Alternatively, you can specify some common colors by name. This table lists the named color options, the equivalent RGB triplets, and hexadecimal color codes.

    Color NameShort NameRGB TripletHexadecimal Color CodeAppearance
    'red''r'[1 0 0]'#FF0000'

    'green''g'[0 1 0]'#00FF00'

    'blue''b'[0 0 1]'#0000FF'

    'cyan' 'c'[0 1 1]'#00FFFF'

    'magenta''m'[1 0 1]'#FF00FF'

    'yellow''y'[1 1 0]'#FFFF00'

    'black''k'[0 0 0]'#000000'

    'white''w'[1 1 1]'#FFFFFF'

    Here are the RGB triplets and hexadecimal color codes for the default colors MATLAB® uses in many types of plots.

    RGB TripletHexadecimal Color CodeAppearance
    [0 0.4470 0.7410]'#0072BD'

    [0.8500 0.3250 0.0980]'#D95319'

    [0.9290 0.6940 0.1250]'#EDB120'

    [0.4940 0.1840 0.5560]'#7E2F8E'

    [0.4660 0.6740 0.1880]'#77AC30'

    [0.3010 0.7450 0.9330]'#4DBEEE'

    [0.6350 0.0780 0.1840]'#A2142F'

If you specify DisplayStyle as 'stairs', then histogram2 does not use the FaceColor property.

Example: histogram2(X,Y,'FaceColor','g') creates a histogram plot with green bars.

Histogram edge color, specified as one of these values:

  • 'none' — Edges are not drawn.

  • 'auto' — Color of each edge is chosen automatically.

  • RGB triplet, hexadecimal color code, or color name — Edges use the specified color.

    RGB triplets and hexadecimal color codes are useful for specifying custom colors.

    • An RGB triplet is a three-element row vector whose elements specify the intensities of the red, green, and blue components of the color. The intensities must be in the range [0,1]; for example, [0.4 0.6 0.7].

    • A hexadecimal color code is a character vector or a string scalar that starts with a hash symbol (#) followed by three or six hexadecimal digits, which can range from 0 to F. The values are not case sensitive. Thus, the color codes '#FF8800', '#ff8800', '#F80', and '#f80' are equivalent.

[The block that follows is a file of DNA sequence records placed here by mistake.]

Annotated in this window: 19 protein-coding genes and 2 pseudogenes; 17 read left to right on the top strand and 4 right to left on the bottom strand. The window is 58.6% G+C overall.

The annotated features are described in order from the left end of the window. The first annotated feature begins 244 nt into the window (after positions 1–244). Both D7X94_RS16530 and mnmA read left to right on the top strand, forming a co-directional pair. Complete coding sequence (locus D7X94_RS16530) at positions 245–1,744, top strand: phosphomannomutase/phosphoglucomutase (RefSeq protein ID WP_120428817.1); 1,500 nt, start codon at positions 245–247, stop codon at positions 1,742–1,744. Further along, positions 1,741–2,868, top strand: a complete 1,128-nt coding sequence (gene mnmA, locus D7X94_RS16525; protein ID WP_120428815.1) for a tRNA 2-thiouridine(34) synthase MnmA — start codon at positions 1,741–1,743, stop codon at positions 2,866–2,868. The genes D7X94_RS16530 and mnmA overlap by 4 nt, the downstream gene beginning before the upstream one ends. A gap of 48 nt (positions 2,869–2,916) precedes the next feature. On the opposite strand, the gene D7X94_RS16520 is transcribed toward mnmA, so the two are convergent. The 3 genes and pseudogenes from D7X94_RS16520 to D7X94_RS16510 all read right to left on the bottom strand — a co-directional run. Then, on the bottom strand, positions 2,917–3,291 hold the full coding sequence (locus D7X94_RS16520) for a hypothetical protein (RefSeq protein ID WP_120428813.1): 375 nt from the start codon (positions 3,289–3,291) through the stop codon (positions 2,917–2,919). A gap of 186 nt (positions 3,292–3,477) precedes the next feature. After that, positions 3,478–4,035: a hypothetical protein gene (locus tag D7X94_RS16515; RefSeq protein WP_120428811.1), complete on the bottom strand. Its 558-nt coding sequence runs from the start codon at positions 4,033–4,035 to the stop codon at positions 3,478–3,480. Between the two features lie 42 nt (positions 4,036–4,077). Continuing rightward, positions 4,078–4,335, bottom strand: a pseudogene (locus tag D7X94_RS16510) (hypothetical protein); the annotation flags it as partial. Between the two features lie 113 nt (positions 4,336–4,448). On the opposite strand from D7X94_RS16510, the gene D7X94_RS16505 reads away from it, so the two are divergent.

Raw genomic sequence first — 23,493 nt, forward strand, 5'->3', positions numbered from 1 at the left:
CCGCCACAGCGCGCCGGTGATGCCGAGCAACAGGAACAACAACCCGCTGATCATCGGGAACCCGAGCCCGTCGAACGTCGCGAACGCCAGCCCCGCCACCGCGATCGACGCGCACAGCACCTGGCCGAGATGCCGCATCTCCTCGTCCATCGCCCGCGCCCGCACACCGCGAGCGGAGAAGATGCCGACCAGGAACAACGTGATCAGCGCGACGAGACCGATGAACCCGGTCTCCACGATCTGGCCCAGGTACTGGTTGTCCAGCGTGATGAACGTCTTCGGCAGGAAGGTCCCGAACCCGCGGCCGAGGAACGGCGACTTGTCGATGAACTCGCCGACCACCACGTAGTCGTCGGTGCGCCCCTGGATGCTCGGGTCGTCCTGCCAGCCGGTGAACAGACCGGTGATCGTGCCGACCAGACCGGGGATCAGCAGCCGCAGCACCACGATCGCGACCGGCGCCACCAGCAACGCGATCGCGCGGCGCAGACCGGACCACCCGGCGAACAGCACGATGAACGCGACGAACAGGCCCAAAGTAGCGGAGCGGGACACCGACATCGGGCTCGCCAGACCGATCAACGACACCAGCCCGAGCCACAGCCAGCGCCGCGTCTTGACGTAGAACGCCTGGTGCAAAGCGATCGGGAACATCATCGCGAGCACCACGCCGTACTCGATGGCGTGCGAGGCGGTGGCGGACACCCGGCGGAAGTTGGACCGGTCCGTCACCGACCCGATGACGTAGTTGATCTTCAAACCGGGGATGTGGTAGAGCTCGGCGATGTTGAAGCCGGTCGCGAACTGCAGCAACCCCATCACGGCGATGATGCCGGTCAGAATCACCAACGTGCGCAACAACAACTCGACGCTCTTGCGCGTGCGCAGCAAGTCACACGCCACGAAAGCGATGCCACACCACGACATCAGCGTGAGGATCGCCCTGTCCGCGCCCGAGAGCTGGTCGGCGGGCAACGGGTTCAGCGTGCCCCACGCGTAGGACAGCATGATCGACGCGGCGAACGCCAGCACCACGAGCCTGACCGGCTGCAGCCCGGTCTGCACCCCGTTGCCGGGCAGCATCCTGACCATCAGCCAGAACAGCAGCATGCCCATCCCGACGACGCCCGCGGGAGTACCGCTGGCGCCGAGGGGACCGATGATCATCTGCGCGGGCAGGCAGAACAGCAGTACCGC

Alternatively, you can specify some common colors by name. This table lists the named color options, the equivalent RGB triplets, and hexadecimal color codes.

    Color NameShort NameRGB TripletHexadecimal Color CodeAppearance
    'red''r'[1 0 0]'#FF0000'

    'green''g'[0 1 0]'#00FF00'

    'blue''b'[0 0 1]'#0000FF'

    'cyan' 'c'[0 1 1]'#00FFFF'

    'magenta''m'[1 0 1]'#FF00FF'

    'yellow''y'[1 1 0]'#FFFF00'

    'black''k'[0 0 0]'#000000'

    'white''w'[1 1 1]'#FFFFFF'

    Here are the RGB triplets and hexadecimal color codes for the default colors MATLAB uses in many types of plots.

    RGB TripletHexadecimal Color CodeAppearance
    [0 0.4470 0.7410]'#0072BD'

    [0.8500 0.3250 0.0980]'#D95319'

    [0.9290 0.6940 0.1250]'#EDB120'

    [0.4940 0.1840 0.5560]'#7E2F8E'

    [0.4660 0.6740 0.1880]'#77AC30'

    [0.3010 0.7450 0.9330]'#4DBEEE'

    [0.6350 0.0780 0.1840]'#A2142F'

Example: histogram2(X,Y,'EdgeColor','r') creates a histogram plot with red bar edges.

Transparency of histogram bars, specified as a scalar value between 0 and 1 inclusive. histogram2 uses the same transparency for all the bars of the histogram. A value of 1 means fully opaque and 0 means completely transparent (invisible).

Example: histogram2(X,Y,'FaceAlpha',0.5) creates a bivariate histogram plot with semi-transparent bars.

Transparency of histogram bar edges, specified as a scalar value between 0 and 1 inclusive. A value of 1 means fully opaque and 0 means completely transparent (invisible).

Example: histogram2(X,Y,'EdgeAlpha',0.5) creates a bivariate histogram plot with semi-transparent bar edges.

Lighting effect on histogram bars, specified as one of the values in the table.